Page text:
Wells Fargo

Proxy statement: 3/17/2015

Meeting date: 4/28/15

Wells Fargo CEO John Stumpf received total compensation of $21.4 million in 2014, which includes $4 million in non-equity incentive pay, as well as $2.1 million in increase in value of deferred compensation and pension.  Stumpf’s salary of $2.8 million was among the highest 15 of companies in the S&P 500.

For the most part companies tend to restrict salary to a small component of total CEO pay, both based on the broadly accepted principle that the primary vehicles for executive compensation should be bonus and equity based, and because of tax laws that prohibit deductibility of the portion of salaries over $1 million.

Wells Fargo’s proxy statement notes that, “In 2014, the Company paid an aggregate of approximately $4.7 million in base salary to its named executives in excess of the combined deduction limit for these executives.”  Why?

The compensation committee says that it “determined that the benefits to the Company and stockholders of achieving the appropriate compensation balance outweighed the non-deductibility of salaries and RSR awards granted in July 2014 in excess of IRC Section 162(m) limits.”  Further, the proxy suggests that the balance is necessary to “reduce undue focus on short-term financial performance at the risk of the Company’s long-term interests.”  One hopes that recent history, common sense, or the equity held by executives might also encourage them to consider the company’s long-term interests.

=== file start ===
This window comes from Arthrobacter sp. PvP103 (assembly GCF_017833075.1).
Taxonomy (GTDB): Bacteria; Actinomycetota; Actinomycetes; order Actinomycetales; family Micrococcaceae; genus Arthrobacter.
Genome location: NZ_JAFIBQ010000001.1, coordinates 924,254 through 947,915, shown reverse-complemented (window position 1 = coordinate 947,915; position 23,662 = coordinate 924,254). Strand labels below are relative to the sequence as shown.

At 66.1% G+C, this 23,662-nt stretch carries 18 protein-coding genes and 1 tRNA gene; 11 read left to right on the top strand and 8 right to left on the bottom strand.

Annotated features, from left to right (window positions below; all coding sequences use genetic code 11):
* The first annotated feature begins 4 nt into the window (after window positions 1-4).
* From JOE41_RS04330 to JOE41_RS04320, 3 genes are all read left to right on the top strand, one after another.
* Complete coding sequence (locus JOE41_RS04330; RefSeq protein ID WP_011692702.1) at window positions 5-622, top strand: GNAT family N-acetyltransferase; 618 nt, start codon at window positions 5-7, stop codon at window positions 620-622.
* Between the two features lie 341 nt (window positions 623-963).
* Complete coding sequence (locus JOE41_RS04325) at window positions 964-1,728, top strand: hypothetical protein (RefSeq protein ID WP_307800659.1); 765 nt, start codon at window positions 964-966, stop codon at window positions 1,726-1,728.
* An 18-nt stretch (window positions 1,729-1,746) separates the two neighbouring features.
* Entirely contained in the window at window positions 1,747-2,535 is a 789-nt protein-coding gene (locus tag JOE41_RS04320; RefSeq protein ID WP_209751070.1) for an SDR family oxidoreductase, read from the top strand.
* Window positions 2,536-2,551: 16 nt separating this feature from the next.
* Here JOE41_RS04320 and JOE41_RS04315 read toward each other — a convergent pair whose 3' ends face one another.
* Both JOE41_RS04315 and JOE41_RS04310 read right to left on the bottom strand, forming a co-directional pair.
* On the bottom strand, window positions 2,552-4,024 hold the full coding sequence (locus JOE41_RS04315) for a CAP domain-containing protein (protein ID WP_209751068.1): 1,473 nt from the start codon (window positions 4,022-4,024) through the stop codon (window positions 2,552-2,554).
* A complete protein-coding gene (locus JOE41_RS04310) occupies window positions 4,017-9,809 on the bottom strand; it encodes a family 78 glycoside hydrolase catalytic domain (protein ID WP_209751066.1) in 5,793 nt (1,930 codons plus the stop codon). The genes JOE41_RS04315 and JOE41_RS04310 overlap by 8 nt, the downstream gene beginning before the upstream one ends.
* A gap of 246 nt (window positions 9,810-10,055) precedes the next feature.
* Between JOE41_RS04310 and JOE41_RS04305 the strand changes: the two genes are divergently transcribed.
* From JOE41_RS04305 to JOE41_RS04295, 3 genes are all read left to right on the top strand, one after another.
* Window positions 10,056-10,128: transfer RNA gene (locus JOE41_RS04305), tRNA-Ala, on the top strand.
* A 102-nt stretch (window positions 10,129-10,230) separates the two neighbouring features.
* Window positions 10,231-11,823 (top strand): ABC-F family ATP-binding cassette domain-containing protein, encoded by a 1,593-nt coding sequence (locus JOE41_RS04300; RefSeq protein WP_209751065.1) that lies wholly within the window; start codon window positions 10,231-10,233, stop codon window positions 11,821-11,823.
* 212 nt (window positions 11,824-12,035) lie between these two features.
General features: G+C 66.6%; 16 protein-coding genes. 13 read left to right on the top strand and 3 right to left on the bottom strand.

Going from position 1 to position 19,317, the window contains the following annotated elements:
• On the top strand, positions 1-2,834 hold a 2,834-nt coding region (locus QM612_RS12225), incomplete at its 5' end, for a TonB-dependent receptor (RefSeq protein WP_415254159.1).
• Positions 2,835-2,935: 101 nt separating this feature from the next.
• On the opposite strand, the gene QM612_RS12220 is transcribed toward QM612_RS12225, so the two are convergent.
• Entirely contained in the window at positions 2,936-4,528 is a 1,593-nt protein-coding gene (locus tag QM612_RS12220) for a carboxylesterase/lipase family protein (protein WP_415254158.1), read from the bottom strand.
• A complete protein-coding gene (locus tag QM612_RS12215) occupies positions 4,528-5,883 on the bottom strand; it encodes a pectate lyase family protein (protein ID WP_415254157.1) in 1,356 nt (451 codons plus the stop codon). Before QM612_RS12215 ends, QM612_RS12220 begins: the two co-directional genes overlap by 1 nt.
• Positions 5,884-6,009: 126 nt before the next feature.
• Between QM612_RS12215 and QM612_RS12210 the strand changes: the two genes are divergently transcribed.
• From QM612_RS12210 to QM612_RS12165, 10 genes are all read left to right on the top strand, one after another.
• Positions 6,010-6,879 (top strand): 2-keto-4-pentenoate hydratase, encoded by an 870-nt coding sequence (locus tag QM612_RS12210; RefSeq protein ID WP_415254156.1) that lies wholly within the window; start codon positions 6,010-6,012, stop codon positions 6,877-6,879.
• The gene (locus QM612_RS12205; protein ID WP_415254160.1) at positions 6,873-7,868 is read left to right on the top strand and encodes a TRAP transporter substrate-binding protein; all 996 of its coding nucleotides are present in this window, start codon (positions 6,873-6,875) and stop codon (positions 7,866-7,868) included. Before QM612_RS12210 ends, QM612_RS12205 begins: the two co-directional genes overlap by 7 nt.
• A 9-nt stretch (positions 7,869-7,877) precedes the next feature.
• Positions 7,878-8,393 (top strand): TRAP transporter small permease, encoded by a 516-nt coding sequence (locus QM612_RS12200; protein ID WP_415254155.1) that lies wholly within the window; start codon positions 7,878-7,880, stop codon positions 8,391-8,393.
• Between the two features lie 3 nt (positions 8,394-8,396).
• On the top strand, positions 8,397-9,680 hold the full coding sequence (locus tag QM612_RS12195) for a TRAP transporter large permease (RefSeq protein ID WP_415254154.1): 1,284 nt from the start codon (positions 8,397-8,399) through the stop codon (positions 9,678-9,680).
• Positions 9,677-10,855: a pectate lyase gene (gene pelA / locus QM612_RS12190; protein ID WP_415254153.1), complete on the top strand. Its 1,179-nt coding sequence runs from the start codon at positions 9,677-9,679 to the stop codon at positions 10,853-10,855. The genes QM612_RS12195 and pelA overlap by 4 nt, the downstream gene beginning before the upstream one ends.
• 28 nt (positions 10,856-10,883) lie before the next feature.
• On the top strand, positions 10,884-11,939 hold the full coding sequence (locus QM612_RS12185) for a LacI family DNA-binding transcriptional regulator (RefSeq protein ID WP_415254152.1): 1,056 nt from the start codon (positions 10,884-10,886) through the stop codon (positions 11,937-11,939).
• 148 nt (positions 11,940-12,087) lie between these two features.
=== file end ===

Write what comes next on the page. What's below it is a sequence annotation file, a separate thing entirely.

The compensation committee acknowledges that between the higher-than-deductible salaries and certain incentive grants that do not qualify for deductions, the company forewent approximately $3.1 million in tax benefits “related to the loss of deduction.”  The company then creates a contrived statistic, calculating that figure as a percentage of company income before taxes, as if to dismiss it as a rounding error.

The concern isn’t simply the cost to shareholders at this one company, however, but the problematic practice itself and the influence it has elsewhere.  A critical component of massive increases in executive compensation overall has been the reliance of inappropriate peer comparisons, and fixed components of pay – such as salary – are often used to perpetuate the “all the other kids are doing it” excuse.

In any case, if the company intends to suggest that its tax loss is a pittance, it might also wish to provide perspective as to how little this non-deductible component of salary truly means for the CEO.  In addition to the many millions reported in the summary compensation table, between 2014 and 2013 Stumpf realized over $126 million from exercising stock options and vesting of previously awarded shares.  Given this, shareholders may rightly wonder if Stumpf truly needs a salary higher than that of his peers.